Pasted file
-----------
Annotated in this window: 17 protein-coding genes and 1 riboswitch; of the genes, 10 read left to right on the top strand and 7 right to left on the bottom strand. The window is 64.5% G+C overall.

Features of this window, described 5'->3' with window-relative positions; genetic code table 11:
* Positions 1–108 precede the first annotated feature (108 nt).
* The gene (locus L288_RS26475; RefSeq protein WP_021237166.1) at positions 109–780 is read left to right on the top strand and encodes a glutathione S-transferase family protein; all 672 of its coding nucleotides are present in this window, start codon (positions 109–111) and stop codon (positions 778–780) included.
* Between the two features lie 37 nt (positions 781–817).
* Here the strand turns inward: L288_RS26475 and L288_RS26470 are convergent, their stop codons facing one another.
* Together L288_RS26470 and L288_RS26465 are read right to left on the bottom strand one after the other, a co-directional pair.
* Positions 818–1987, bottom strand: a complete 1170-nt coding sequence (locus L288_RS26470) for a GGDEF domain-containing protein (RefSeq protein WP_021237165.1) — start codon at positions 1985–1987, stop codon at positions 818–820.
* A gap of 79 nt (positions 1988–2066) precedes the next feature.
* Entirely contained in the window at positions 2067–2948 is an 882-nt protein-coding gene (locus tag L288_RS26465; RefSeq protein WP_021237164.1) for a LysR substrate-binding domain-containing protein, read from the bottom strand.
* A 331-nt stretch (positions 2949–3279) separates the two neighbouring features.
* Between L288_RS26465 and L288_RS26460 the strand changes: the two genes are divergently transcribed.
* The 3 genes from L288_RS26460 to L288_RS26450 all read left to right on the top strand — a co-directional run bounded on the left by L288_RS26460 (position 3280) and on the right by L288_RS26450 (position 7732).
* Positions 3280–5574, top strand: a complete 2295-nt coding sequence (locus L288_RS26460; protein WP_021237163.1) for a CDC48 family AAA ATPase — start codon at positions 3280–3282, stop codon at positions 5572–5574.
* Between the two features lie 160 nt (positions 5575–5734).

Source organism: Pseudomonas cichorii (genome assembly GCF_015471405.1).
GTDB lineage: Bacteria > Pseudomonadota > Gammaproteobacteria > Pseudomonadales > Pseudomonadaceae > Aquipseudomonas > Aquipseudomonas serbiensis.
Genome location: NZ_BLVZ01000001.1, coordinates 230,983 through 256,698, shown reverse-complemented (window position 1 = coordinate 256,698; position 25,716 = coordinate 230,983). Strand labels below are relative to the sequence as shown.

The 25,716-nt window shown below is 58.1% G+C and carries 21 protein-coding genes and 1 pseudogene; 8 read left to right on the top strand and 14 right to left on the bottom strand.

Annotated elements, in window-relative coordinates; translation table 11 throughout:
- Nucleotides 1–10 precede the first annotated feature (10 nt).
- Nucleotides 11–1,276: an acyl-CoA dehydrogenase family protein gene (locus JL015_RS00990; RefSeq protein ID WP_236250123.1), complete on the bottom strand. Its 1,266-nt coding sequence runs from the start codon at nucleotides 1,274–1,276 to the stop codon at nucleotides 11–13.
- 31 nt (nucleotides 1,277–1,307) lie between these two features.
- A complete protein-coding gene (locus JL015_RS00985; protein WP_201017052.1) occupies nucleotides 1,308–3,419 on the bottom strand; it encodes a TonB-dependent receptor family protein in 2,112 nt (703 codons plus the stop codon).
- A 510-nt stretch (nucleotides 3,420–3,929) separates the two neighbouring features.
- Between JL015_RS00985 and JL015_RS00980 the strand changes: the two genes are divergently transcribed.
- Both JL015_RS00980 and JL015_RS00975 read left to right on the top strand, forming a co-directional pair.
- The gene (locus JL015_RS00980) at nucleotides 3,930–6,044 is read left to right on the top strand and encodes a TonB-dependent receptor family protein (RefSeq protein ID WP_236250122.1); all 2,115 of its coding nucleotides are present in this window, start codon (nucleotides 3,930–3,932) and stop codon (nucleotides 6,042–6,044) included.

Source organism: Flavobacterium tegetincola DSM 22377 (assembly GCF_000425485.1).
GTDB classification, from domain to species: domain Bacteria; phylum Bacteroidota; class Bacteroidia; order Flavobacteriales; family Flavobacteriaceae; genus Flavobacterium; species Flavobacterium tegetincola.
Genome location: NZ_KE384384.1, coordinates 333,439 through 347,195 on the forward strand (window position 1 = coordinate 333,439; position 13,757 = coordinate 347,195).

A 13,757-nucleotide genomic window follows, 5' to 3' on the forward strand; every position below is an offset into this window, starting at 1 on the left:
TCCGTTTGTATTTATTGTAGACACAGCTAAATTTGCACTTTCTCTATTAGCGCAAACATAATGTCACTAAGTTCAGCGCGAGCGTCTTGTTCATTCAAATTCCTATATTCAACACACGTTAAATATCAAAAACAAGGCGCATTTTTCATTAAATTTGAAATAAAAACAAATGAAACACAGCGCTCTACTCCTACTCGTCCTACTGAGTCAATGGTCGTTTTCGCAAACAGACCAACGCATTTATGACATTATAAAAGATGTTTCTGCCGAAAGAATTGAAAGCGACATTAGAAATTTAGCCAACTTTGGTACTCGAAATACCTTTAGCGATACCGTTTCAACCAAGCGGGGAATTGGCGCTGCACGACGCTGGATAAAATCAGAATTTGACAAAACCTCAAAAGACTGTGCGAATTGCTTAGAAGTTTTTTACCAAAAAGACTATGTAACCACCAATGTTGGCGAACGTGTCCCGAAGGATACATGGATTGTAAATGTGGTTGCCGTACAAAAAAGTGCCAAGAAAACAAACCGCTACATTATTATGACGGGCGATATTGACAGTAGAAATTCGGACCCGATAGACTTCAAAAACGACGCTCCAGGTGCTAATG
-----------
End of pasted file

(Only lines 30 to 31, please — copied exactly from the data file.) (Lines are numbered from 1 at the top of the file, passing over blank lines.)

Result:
GTDB classification, from domain to species: domain Bacteria; phylum Bacteroidota; class Bacteroidia; order Flavobacteriales; family Flavobacteriaceae; genus Flavobacterium; species Flavobacterium tegetincola.
Genome location: NZ_KE384384.1, coordinates 333,439 through 347,195 on the forward strand (window position 1 = coordinate 333,439; position 13,757 = coordinate 347,195).